It is a busy day in Carmine, Texas. Today, July 20, is the annual “Firemen’s Feast”. This is the annual fundraising meal for the Carmine Volunteer Fire Department. At MLLC we give thanks to God for the caring work of these community servants.
The work of cooking the fried chicken for the meal begins early on Sunday morning. Dozens of cooks gather at the Carmine Fire Station for this work. Since this event is on Sunday morning we offer the opportunity for the cooks to gather for God’s Word and Holy Communion. We bring the Church to the Fire Station each year at an early morning time. The cooks are already busy as the worship space is set up between the fire equipment and the food preparation area. For about 10 minutes the cooks take a break for prayer, to give thanks, to hear the Word of God, and to be assured of God’s love and forgiveness in Holy Communion. This year 50 men and boys paused their work to be a part of this special worship service.
We are thankful for the service of the Carmine Volunteer Fire Department. We are thankful for the opportunity to support their work and to encourage them in their faith in Christ.
Here are some additional photos from this special event:
This is the Night when we gather for the Vigil of Easter. It is an ancient special service of the Church. It is very different than anything else we do throughout the year. We gather at 7 p.m. on Saturday Night, April 19. We look forward to seeing you at the Great Vigil of Easter.
Here is the rest of our Holy Week Schedule: Click link.
Here is a perspective on this day from Deaconess Jennifer Clark Tinker, who is a member at Martin Luther Lutheran Church: click this link for Jen’s Reflection.
Here is the introduction to this day as we will have it in our service bulletin:
An Introduction to the Vigil of Easter
Like the children of Israel who watched and waited through the night for the Lord of the Exodus, we too come together this night to watch and wait for the Lord of the Resurrection. We come, as Christians have come since the first century, to keep vigil and to prepare ourselves for the arrival of the Bridegroom who is chief host and guest at the Resurrection feast to come.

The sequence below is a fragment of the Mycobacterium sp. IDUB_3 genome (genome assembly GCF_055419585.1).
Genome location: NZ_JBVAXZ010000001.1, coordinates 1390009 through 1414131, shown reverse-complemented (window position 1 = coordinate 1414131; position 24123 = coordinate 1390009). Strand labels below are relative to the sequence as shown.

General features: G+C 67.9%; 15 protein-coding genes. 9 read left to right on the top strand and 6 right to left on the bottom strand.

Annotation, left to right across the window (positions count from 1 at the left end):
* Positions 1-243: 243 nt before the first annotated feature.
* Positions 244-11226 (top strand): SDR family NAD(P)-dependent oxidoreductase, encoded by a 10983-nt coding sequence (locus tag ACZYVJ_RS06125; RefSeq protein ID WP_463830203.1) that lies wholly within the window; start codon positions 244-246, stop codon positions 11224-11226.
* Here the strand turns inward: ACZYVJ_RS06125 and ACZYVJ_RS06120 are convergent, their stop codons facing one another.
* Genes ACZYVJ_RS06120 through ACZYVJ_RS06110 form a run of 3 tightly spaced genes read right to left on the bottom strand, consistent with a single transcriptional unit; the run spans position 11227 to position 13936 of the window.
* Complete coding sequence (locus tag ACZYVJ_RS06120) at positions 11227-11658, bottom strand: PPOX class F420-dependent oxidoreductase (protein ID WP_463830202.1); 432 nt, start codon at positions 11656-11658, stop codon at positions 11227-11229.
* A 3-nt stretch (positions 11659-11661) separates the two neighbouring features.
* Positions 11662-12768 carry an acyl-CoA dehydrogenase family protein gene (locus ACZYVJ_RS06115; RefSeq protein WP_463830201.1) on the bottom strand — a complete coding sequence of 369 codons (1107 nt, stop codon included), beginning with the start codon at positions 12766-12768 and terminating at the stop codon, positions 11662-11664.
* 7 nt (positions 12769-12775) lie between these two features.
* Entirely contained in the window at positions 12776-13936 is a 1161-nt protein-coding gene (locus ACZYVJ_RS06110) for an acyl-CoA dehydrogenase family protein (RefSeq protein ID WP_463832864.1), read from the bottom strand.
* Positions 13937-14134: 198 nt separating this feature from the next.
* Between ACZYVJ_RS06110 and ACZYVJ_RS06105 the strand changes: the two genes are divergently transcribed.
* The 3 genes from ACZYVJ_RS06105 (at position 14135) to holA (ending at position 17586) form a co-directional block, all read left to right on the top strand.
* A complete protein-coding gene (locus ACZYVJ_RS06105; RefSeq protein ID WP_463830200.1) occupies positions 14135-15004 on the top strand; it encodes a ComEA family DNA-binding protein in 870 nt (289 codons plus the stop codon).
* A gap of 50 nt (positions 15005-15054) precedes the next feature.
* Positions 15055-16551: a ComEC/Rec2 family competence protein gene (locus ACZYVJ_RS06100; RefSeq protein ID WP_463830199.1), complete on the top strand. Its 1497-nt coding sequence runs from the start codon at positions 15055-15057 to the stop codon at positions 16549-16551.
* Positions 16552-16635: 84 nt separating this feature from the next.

First, we must break the darkness of the night. Like the virgins in the parable, we must light our vigil lights. Our light will be a very special light, for it is the light of Christ which burns atop the Paschal candle and which dispels the darkness — of night, of sin, of death. Our light will be a constant reminder of the Resurrection victory during the coming season, at every baptism and at every funeral. But for now, it will burn in vigil as we await the Bridegroom.
When we have settled into our pews for the watch, we hear the storytellers among us sharing the stories of our faith — the stories of God’s salvation history and the covenants which he made with our people. These are our “family” stories. We listen. We sing. We watch. And we wait for the feast to come.
After hearing our stories, we make our last minute preparations to meet our Lord. All must be right for the feast. On some years those among us who have not yet joined us are brought into membership with us this night, making all who are here part of the family, which is the Church and the Bride of Christ. Each year, so that the whole family is prepared, each of us renews our baptismal vows. As we interact with the water and the Lord, we hear and we feel that grace which was given to us through our baptism.
We are nearly ready. The time is close. We prepare the room and set the table for the Feast of Victory, the First Holy Communion of this greatest festival day of all. And then at last He comes! The Resurrection victory is won! The Bridegroom has come through the darkness to claim his Bride, the Church, to be his own. This is the feast of victory! In the end flowers and banners must adorn the space, for our time this evening and tomorrow will be a feast to remember.
Thanks to Pr. Thomas L. Weitzel, ELCA. This introduction was adapted from his original work.